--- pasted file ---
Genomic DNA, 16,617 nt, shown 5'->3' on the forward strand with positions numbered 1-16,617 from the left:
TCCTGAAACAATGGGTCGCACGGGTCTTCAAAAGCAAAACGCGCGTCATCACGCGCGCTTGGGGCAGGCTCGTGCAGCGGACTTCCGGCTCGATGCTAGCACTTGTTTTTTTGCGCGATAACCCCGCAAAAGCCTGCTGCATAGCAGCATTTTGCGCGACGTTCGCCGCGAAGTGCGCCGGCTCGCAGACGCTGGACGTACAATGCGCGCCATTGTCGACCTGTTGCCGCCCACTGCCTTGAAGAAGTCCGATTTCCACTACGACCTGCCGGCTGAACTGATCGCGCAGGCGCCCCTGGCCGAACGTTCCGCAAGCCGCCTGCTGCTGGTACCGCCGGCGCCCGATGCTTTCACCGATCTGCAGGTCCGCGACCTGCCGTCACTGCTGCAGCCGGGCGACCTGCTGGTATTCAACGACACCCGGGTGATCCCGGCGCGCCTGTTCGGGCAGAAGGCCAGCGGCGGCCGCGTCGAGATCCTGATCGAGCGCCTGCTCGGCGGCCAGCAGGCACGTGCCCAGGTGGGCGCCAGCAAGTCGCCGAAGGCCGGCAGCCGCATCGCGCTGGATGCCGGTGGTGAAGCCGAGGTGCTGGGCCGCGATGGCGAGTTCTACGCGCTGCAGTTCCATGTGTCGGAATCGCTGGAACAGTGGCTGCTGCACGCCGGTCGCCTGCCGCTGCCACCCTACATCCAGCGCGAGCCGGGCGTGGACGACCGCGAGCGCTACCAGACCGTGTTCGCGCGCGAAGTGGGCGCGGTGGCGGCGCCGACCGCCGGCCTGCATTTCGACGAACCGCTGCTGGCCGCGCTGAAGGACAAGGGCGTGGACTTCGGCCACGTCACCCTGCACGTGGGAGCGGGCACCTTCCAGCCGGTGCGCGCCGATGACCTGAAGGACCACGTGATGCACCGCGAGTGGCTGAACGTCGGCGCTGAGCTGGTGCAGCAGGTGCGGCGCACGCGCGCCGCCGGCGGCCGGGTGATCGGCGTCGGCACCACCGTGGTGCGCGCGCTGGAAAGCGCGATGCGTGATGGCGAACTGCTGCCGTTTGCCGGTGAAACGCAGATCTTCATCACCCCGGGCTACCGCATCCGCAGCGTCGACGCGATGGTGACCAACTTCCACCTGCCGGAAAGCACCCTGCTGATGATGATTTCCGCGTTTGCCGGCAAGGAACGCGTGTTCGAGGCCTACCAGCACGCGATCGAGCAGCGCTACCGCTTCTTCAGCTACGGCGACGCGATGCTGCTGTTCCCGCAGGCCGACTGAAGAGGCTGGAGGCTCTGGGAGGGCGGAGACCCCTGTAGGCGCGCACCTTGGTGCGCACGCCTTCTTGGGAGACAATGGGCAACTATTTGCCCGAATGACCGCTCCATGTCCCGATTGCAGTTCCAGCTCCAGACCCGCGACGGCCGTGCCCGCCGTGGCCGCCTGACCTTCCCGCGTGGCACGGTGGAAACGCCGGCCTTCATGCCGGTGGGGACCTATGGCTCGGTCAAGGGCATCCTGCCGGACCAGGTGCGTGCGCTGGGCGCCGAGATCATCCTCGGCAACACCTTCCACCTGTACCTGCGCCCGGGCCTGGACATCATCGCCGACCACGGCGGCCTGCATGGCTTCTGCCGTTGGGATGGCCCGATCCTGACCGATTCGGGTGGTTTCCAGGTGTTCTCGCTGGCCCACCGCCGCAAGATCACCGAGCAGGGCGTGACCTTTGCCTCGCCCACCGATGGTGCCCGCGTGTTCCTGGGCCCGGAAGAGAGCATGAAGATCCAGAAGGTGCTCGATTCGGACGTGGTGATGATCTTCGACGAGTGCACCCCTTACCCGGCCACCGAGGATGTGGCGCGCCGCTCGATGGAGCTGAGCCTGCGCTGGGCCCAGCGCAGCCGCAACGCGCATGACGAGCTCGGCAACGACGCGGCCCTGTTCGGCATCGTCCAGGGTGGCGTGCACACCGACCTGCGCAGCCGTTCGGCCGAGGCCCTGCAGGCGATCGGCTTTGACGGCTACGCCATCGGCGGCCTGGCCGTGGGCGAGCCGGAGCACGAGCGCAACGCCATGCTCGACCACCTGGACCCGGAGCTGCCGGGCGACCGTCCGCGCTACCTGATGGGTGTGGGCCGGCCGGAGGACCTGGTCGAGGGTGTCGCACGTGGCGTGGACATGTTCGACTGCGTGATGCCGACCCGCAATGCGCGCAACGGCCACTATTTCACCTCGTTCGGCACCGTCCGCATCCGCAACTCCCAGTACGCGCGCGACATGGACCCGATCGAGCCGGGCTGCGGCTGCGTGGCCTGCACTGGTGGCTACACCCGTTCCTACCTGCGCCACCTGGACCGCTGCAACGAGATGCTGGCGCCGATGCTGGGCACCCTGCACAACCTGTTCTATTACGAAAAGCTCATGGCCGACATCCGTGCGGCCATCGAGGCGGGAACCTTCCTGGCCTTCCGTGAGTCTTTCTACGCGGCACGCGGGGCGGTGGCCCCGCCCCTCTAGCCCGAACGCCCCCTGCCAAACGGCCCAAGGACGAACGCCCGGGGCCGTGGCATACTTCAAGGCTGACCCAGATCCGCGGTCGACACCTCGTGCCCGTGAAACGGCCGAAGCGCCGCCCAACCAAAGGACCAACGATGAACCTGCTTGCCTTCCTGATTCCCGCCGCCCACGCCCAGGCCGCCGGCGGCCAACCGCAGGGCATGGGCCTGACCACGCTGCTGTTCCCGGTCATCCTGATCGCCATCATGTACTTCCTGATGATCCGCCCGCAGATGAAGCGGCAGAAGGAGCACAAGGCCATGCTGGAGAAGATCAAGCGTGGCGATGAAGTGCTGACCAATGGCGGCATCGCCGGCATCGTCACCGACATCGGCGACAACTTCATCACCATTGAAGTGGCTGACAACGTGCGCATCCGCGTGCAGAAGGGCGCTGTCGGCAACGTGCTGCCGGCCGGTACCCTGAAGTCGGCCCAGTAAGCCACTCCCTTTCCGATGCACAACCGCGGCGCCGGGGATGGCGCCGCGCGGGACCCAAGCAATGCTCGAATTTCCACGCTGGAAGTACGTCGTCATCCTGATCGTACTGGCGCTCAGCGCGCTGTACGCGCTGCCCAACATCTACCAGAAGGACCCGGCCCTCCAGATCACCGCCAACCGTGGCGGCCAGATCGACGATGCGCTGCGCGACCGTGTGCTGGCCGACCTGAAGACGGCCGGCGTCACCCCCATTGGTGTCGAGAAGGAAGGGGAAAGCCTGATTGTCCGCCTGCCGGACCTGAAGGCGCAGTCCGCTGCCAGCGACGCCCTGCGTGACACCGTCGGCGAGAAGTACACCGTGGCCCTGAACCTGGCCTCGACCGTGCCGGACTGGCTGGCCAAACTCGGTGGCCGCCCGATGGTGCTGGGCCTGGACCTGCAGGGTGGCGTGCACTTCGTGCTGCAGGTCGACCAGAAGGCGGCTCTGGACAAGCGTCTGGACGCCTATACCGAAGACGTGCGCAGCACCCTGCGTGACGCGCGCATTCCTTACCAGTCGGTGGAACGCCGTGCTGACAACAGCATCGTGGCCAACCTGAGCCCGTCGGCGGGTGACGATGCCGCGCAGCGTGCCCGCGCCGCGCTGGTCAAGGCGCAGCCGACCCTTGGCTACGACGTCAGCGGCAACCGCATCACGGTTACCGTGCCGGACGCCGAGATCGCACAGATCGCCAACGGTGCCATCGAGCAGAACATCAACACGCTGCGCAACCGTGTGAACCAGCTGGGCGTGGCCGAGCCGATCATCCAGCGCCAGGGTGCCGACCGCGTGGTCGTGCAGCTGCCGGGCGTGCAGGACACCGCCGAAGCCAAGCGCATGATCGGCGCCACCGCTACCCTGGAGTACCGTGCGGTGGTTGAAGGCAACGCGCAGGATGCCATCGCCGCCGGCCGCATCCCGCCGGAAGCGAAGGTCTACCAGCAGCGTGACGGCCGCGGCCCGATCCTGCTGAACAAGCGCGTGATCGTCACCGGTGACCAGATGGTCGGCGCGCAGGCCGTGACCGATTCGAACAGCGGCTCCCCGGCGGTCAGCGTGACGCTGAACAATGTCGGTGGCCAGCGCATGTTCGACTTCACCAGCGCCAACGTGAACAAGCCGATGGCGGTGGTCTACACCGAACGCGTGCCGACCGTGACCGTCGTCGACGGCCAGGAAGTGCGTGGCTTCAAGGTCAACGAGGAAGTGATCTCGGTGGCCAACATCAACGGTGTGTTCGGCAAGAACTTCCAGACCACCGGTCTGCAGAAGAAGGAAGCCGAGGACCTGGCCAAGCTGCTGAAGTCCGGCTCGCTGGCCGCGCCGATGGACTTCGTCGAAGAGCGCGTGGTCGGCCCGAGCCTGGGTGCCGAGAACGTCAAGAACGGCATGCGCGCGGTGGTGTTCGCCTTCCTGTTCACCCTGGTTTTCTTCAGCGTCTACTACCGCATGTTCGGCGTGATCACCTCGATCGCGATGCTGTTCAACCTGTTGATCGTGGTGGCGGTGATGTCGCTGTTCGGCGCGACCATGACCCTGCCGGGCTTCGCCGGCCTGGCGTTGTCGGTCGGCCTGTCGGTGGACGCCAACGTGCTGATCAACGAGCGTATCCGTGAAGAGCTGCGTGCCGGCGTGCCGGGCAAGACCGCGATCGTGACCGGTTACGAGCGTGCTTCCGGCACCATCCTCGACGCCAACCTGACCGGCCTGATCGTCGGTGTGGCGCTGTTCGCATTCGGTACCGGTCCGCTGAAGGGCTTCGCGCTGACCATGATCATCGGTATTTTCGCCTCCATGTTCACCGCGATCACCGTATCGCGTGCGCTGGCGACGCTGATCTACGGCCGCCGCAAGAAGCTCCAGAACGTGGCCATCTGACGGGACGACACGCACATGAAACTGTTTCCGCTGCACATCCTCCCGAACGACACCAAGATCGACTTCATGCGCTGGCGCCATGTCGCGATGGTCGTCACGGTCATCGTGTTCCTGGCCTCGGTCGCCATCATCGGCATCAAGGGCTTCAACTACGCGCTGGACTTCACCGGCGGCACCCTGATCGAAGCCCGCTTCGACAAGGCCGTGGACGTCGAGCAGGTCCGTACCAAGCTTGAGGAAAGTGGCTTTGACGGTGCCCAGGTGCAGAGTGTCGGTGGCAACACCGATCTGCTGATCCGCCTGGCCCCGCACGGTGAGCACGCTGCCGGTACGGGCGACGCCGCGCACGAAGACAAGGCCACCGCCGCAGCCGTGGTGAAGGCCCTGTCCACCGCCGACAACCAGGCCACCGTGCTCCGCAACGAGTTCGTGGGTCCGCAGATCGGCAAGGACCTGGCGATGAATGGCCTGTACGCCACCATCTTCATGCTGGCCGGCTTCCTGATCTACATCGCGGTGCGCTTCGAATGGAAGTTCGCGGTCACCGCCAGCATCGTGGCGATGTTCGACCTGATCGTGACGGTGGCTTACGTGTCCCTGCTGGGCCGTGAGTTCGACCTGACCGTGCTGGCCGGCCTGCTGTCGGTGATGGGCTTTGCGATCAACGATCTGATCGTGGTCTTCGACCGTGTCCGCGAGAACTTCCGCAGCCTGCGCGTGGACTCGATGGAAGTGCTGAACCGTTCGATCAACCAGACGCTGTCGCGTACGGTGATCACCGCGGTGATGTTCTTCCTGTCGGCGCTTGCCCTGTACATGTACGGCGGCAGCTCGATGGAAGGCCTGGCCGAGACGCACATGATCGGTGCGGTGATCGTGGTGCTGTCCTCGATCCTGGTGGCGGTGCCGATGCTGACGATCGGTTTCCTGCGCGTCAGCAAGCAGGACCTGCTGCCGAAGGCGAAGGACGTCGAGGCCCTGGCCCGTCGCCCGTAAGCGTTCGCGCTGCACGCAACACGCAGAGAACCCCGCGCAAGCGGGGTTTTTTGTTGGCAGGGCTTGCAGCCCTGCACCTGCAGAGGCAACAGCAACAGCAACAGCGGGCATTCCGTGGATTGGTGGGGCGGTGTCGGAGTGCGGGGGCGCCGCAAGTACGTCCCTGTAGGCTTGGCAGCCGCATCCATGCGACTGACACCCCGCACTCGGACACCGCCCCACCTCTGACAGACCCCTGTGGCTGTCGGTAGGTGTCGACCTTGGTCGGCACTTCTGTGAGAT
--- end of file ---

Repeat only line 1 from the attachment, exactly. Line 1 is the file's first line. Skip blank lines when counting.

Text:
Genomic DNA, 16,617 nt, shown 5'->3' on the forward strand with positions numbered 1-16,617 from the left: